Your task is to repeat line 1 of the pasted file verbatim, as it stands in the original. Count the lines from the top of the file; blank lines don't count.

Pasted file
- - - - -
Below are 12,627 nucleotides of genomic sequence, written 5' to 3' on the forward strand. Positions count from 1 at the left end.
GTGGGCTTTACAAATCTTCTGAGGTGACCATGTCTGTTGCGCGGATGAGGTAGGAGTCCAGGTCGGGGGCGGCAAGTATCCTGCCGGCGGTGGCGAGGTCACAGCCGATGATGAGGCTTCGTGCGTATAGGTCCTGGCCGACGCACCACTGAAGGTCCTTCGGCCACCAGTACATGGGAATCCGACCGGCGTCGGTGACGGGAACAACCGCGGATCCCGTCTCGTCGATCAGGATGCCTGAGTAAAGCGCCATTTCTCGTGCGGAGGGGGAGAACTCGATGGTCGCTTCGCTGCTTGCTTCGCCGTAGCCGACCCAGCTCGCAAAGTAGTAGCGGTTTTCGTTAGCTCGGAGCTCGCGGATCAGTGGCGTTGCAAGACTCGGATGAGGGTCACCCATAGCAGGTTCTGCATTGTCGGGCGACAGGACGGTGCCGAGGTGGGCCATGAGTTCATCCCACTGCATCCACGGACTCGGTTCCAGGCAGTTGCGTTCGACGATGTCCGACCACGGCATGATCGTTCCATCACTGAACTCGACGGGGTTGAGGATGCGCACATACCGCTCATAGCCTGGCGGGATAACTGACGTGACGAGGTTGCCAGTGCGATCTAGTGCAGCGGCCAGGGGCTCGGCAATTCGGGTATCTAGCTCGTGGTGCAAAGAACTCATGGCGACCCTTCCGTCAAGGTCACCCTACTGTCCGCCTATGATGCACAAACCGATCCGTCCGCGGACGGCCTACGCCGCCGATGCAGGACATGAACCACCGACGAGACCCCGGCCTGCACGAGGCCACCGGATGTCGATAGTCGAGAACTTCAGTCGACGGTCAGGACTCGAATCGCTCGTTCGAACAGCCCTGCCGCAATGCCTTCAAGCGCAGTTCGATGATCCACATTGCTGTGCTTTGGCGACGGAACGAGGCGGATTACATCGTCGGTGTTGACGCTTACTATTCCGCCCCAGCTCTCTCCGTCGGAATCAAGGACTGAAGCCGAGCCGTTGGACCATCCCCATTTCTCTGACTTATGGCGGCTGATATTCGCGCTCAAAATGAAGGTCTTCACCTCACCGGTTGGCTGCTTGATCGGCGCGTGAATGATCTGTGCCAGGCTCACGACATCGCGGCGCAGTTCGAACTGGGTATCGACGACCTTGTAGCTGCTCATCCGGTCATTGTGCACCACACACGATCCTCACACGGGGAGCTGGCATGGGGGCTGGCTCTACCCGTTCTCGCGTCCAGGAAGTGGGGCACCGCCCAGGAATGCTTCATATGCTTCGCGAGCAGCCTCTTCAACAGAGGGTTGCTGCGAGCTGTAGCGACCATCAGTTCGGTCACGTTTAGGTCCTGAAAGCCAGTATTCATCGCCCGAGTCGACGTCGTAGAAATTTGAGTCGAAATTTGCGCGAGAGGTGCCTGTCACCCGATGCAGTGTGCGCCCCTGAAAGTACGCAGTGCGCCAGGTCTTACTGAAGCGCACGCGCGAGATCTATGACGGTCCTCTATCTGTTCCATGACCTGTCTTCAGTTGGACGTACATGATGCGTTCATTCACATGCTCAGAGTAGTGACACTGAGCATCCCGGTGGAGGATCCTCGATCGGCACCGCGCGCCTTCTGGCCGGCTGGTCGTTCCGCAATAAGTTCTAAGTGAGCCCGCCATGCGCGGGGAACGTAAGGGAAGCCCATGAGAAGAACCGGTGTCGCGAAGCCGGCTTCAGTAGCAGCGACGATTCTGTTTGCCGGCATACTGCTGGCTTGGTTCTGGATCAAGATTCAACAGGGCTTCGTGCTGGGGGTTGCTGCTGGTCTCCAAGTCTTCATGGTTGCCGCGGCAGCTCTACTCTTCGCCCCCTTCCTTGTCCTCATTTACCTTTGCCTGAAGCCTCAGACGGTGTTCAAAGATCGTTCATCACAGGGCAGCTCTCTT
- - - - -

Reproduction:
Below are 12,627 nucleotides of genomic sequence, written 5' to 3' on the forward strand. Positions count from 1 at the left end.